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Why Get A Prenuptial Agreement

Although divorce rates are reportedly dropping, it is still a substantial likelihood for many married couples. For first-time marriages, the rate is slightly less; for second-time unions it is even higher. Younger couples, however, are simply waiting longer to get married, preferring to cohabitate for a longer period. When faced with a decision to split up shared assets or allocate other financial obligations at the end of a relationship, having an agreement in place can make the decision less painful. That’s when a Prenuptial Agreement could be beneficial to both parties.

There are quite a few reasons why couples planning to marry should seriously consider a Prenuptial Agreement. In its simplest terms, it is a contract between two people who are about to be married. Such agreements usually address what would happen to their assets, income and other rights and obligations if they were to separate, divorce or die. The major reason people enter into a Prenuptial Agreement is to protect their respective assets. However, there are many other reasons to enter into a Prenuptial Agreement including to change the way the parties would be obligated to each other from how the law in their particular state would dictate but for their agreement.

“Some people have a greater need for prenuptial agreement than others,” revealed Chuck Vuotto, Esq., (vuotto.com and tvelaw.com) and author. “Although I believe it’s prudent for most people to have a Prenuptial Agreement, where you have situations where one party has far more premarital assets than the other or earns more than the other, a Prenuptial Agreement is an important consideration,” he added.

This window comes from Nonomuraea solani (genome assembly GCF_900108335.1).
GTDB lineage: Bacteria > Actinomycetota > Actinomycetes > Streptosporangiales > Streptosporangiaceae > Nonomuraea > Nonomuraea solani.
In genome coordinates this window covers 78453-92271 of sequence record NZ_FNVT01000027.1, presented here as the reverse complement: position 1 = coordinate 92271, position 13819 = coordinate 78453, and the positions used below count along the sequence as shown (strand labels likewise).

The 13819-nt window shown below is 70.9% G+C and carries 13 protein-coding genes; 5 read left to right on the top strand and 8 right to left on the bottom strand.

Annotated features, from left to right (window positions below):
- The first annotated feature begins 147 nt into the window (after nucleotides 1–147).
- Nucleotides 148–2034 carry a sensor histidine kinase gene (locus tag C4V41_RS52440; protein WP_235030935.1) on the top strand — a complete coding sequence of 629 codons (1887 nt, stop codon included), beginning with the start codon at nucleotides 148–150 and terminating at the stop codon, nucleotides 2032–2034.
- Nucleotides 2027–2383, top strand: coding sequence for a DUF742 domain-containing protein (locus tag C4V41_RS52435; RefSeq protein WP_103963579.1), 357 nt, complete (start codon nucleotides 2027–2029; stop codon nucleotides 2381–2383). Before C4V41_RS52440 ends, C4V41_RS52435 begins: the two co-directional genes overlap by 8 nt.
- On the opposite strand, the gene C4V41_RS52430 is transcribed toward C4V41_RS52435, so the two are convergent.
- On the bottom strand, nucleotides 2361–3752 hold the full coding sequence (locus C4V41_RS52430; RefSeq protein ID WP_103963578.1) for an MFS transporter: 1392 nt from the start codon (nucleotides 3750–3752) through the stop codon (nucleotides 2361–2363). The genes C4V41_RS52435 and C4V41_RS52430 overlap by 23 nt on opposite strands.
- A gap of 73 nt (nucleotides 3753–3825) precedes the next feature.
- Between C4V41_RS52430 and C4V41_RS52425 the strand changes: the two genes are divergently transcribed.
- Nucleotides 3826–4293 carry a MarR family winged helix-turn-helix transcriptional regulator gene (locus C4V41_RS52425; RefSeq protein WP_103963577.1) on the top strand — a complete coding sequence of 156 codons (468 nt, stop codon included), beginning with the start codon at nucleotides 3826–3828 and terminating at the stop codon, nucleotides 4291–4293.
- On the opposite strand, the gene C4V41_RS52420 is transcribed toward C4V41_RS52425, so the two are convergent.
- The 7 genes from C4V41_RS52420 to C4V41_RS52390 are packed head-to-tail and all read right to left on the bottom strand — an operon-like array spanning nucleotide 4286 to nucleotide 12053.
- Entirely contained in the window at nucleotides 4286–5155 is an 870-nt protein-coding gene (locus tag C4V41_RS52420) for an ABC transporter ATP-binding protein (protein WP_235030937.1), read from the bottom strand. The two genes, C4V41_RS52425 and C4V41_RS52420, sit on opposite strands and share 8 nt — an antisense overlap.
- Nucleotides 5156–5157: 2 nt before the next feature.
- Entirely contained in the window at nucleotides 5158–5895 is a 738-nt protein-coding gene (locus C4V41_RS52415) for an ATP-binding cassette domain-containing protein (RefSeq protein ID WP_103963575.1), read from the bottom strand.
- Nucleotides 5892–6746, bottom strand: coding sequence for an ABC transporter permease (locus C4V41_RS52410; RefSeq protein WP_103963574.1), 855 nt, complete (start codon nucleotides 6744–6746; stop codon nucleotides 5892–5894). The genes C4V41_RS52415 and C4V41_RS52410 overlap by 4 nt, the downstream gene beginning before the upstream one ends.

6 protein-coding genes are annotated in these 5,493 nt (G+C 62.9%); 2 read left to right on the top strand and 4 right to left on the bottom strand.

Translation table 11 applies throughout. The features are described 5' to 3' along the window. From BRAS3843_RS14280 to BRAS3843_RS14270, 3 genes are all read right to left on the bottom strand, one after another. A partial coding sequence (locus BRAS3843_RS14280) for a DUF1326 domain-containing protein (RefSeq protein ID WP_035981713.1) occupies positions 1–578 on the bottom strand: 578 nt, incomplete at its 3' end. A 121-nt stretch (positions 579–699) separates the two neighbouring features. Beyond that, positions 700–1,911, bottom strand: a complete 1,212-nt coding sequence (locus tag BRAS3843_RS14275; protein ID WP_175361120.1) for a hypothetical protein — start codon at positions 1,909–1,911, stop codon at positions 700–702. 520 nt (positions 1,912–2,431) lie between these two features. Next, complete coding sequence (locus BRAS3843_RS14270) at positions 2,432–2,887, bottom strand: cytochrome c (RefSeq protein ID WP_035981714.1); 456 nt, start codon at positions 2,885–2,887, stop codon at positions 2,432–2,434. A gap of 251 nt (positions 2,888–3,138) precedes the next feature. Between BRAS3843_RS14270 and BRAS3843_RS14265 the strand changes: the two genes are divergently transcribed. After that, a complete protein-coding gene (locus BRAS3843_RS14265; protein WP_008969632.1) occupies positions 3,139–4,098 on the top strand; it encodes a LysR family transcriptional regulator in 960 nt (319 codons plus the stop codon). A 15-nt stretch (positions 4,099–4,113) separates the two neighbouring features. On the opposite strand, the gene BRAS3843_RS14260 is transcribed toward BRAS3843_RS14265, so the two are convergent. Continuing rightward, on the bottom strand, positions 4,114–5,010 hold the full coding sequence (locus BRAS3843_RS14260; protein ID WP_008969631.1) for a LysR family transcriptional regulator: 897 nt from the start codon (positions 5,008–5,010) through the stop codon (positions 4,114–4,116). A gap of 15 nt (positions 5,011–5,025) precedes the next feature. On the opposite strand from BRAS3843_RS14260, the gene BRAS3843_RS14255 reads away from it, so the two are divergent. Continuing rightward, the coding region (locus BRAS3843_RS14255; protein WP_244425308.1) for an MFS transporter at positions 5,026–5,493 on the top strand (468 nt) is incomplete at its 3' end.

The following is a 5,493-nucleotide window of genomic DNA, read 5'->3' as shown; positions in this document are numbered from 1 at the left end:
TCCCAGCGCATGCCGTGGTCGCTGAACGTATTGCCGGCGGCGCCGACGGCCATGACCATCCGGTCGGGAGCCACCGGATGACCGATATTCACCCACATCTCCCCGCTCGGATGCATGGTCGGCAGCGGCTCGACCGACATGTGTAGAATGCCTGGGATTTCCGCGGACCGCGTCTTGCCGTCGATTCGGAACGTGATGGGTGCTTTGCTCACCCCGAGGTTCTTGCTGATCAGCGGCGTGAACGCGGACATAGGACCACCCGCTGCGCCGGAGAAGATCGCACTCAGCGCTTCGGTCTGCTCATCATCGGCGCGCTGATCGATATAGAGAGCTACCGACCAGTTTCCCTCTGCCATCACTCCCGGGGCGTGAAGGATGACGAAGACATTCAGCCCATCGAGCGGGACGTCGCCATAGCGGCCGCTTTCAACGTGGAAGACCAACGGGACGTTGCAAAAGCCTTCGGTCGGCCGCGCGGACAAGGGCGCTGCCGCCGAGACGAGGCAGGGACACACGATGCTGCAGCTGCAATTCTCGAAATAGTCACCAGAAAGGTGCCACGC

According to Vuotto, it may be that your future spouse has high debt or you own part of a business. In addition, if you are remarrying and have children of a prior marriage, support obligations or other commitments related to a prior relationship, you may wish to enter into a prenuptial agreement so that those obligations are recognized and addressed and neither past nor present families are disadvantaged in the event of a divorce or death. Further, if you have an expectancy of a significant inheritance in the future, a Prenuptial Agreement can be of great assistance to disclose that fact and make it clear that those assets will be protected from division in the event of a divorce.

Mr. Vuotto is the Managing Partner of Tonneman, Vuotto, Enis & White, LLC, and devotes his practice to family law.  Mr. Vuotto is the Editor-in-Chief of the New Jersey Family Lawyer, the official publication of the New Jersey State Bar Association’s(“NJSBA”) Family Law Section. He is a Past Chair of the Family Law Section, certified by the Supreme Court of New Jersey as a Matrimonial Law Attorney, is a Fellow, and sits on the Board of Managers of the American Academy of Matrimonial Lawyers (“AAML”) and has been trained by the AAML as a Family Law Arbitrator. Mr. Vuotto is also a trained divorce mediator. He was a member of the New Jersey Supreme Court’s Family Part Practice Committee (2009-2011). On December 19, 2013 Mr. Vuotto was appointed to represent the NJSBA on the Ad Hoc Committee on the Arbitration of Family Matters. Mr. Vuotto is also a member of the Matrimonial Lawyers Alliance (“MLA”).

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